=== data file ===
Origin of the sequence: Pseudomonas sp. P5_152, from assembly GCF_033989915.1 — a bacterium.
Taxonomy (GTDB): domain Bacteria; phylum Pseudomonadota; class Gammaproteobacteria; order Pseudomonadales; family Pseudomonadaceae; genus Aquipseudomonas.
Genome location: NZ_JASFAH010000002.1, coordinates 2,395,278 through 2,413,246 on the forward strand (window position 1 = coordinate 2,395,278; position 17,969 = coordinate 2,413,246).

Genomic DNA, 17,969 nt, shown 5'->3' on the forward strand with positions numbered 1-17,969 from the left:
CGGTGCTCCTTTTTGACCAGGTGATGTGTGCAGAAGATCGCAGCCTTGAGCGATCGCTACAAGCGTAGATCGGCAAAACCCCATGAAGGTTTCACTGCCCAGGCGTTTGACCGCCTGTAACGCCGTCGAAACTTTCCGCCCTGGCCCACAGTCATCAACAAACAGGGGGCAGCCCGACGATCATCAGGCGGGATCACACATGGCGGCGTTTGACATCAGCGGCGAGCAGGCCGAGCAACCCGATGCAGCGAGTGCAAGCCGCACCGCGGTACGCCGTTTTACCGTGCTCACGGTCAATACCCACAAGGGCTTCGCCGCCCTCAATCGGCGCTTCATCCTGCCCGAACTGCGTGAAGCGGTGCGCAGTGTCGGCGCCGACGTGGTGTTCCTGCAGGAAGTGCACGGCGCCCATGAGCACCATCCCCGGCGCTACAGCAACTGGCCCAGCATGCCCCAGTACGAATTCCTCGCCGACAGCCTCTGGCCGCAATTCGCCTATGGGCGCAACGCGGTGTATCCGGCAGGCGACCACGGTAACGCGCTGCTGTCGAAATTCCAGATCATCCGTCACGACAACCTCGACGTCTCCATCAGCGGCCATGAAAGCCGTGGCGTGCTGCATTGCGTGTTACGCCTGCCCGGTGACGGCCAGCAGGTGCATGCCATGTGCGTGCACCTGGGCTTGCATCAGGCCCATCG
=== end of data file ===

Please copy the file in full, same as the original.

Origin of the sequence: Pseudomonas sp. P5_152, from assembly GCF_033989915.1 — a bacterium.
Taxonomy (GTDB): domain Bacteria; phylum Pseudomonadota; class Gammaproteobacteria; order Pseudomonadales; family Pseudomonadaceae; genus Aquipseudomonas.
Genome location: NZ_JASFAH010000002.1, coordinates 2,395,278 through 2,413,246 on the forward strand (window position 1 = coordinate 2,395,278; position 17,969 = coordinate 2,413,246).

Genomic DNA, 17,969 nt, shown 5'->3' on the forward strand with positions numbered 1-17,969 from the left:
CGGTGCTCCTTTTTGACCAGGTGATGTGTGCAGAAGATCGCAGCCTTGAGCGATCGCTACAAGCGTAGATCGGCAAAACCCCATGAAGGTTTCACTGCCCAGGCGTTTGACCGCCTGTAACGCCGTCGAAACTTTCCGCCCTGGCCCACAGTCATCAACAAACAGGGGGCAGCCCGACGATCATCAGGCGGGATCACACATGGCGGCGTTTGACATCAGCGGCGAGCAGGCCGAGCAACCCGATGCAGCGAGTGCAAGCCGCACCGCGGTACGCCGTTTTACCGTGCTCACGGTCAATACCCACAAGGGCTTCGCCGCCCTCAATCGGCGCTTCATCCTGCCCGAACTGCGTGAAGCGGTGCGCAGTGTCGGCGCCGACGTGGTGTTCCTGCAGGAAGTGCACGGCGCCCATGAGCACCATCCCCGGCGCTACAGCAACTGGCCCAGCATGCCCCAGTACGAATTCCTCGCCGACAGCCTCTGGCCGCAATTCGCCTATGGGCGCAACGCGGTGTATCCGGCAGGCGACCACGGTAACGCGCTGCTGTCGAAATTCCAGATCATCCGTCACGACAACCTCGACGTCTCCATCAGCGGCCATGAAAGCCGTGGCGTGCTGCATTGCGTGTTACGCCTGCCCGGTGACGGCCAGCAGGTGCATGCCATGTGCGTGCACCTGGGCTTGCATCAGGCCCATCG